Sloth is its own punishment. I could have gone across the room to the large box of books Resonant sent me  to select something to read. I could even have picked up either of the two books at the bottom of the stack of unread books nearest me  … but instead I picked up the 2015 English-language translation of Mamare Touno’s 2011 light novel Log Horizon: The Beginning of Another World. It was the book on the top of the nearest stack and it looked short.
The tale begins with a promised upgrade to a (fictional) MMORPG called Elder Tales, a popular online game, with 30,000 players in Japan alone and more world-wide. The developers promise to make an already interesting game even more fascinating. They live up to that promise in an unexpected way: everyone who was logged on when the upgrade went live suddenly finds themselves transported to the world of Elder Tales, trapped in bodies just like those of their player characters (which is to say hot, fit, and tingling with very special abilities).
It doesn’t take too long for veteran gamer Shiroe and his friends to realize that because this new world has no detectable connection to the real world, law enforcement in the real world cannot possible apply. The only social rules that matter are the ones the players themselves enforce . While most people aren’t inclined to embrace a Hobbesian world of all against all, it only takes a few griefers to make the world a dangerous place.
Also, there are monsters.
Years before, Shiroe and company (cleric Marielle, fighter Naotsugu, and assassin Akatsuki) were part of a loose affiliation of players misleadingly called the Debauchery Tea Party. Although the players seemed to have little in common, they worked together well. The Debauchery Tea Party is a natural seed around which a new company of adventurers could form for mutual protection.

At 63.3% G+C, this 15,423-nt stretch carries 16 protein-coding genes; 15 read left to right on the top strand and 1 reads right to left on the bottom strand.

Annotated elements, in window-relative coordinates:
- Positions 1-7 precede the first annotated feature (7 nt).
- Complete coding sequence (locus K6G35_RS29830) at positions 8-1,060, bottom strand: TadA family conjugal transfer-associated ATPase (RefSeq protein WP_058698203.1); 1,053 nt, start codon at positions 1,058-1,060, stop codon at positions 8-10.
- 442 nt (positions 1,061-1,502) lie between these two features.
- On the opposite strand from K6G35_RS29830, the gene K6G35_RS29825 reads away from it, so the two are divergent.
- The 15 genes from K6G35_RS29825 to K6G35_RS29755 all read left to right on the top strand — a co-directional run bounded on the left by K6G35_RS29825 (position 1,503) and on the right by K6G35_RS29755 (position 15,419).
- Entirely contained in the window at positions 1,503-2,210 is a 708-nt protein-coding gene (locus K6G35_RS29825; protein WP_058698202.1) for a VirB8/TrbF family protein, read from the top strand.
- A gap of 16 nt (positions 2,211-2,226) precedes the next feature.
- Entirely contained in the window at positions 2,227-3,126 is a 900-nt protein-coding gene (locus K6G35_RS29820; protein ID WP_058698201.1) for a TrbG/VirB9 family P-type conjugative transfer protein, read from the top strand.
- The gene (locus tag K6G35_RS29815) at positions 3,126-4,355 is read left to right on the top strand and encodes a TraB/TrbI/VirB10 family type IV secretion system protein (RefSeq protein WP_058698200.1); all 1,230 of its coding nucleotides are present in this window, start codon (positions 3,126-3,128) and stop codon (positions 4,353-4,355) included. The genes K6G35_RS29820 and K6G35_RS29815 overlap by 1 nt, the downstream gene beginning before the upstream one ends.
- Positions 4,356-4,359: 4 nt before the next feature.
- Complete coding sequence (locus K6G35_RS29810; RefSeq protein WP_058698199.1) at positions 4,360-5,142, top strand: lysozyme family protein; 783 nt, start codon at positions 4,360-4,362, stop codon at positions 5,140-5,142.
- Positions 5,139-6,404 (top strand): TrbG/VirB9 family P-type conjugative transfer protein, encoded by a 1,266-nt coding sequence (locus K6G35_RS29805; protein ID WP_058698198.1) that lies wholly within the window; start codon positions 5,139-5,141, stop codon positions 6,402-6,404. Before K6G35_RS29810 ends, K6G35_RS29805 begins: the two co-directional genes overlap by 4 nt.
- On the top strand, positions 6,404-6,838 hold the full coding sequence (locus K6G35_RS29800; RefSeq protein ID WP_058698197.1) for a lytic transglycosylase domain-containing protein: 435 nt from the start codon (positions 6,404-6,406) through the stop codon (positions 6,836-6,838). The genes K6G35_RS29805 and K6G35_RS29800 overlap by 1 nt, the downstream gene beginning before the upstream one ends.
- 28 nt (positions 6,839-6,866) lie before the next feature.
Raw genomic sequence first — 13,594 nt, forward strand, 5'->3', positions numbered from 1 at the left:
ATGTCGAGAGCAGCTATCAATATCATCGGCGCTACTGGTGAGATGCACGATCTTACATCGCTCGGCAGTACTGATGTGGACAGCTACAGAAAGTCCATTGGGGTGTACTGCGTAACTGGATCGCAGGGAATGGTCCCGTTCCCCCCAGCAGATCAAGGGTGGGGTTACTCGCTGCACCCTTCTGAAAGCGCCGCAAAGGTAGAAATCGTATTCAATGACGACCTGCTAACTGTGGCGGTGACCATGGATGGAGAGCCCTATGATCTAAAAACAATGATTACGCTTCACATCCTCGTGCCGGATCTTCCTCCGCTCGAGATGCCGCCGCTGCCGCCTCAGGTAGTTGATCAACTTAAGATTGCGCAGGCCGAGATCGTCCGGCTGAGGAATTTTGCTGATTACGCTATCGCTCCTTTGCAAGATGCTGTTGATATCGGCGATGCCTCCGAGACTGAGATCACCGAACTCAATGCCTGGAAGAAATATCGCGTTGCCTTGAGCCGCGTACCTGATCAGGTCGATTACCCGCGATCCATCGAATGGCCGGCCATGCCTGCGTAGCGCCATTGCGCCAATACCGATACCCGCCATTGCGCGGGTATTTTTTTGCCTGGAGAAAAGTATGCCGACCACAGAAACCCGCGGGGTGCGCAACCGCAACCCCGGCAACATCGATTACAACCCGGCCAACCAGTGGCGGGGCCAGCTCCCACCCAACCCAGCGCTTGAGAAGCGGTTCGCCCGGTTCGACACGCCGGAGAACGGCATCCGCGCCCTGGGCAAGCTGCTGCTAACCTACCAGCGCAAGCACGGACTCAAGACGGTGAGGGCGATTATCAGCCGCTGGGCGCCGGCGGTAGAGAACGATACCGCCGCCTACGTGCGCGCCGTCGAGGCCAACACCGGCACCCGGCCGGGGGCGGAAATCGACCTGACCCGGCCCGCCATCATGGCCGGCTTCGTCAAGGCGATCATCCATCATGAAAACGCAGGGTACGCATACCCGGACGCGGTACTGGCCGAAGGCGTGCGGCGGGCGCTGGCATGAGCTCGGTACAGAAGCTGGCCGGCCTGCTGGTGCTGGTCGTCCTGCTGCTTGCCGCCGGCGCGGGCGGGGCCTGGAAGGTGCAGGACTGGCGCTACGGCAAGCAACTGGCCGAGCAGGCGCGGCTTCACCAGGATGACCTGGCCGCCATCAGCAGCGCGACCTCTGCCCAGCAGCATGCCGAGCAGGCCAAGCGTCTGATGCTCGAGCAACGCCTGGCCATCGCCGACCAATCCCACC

Unlike a certain other franchise about people trapped in computer games, character death in Elder Tales doesn’t spell actual death for the players or their characters; they just respawn at some designated starting point, minus their gear . Still, it’s inconvenient.
Together they will conquer the world of the Elder Tales! Or at least not get killed exploring it! Beginning with a mission to retrieve an ally from a distant town, despite the efforts of a large band of high-level bandits, who aim to kill them all and loot their stuff.
Aside from Akatsuki’s unwanted gender issues (she was playing a male or at least androgynous character, but the game turned her into a girl) and a certain amount of time spent by compulsive horndog Naotsugu slut/Osaka-shaming Mari, not a lot happens in the book. The rules of the game world and the ways they differ from real-world rules are explained.
We do see various skirmishes explained in great detail; David Weber should be jealous; Touno manages to cram about as much tedious combat detail into his 200-odd page novel as Weber shoehorns into any of his rambling tomes.
I’m afraid I found this novel rather uninteresting. It couldn’t even manage to be interesting for being very very bad. I’ve seen “players trapped in a game world” before now; there’s nothing I can see here (aside from egregious sexism, also featured in Sword Art Online) to make this novel stand out from the crowd. The prose isn’t interesting, and the characters are one-note: Mari has large breasts and a poor grasp of boundaries! Naotsugu is a pervert who thinks everyone else is too! Shiroe is cunning! Akatsuki lurks in shadows! It’s not as awful as Norton’s Quag Keep (or the unfortunate sequel) but it’s certainly not memorable. But it was short.
1: Seriously, all of these are within three meters of me:
3: Well, plus some rules enforced by the game mechanics. Violence doesn’t work in towns, for example. I call this the “Keeping Player Characters from Beating Wirt with His Own Wooden Leg” rule.
4: I would reference Crushed the Doomed Kitty at this point but then I would have to admit I know what Crushed the Doomed Kitty is. Googling this is left as an exercise for the student. Don’t google it from work.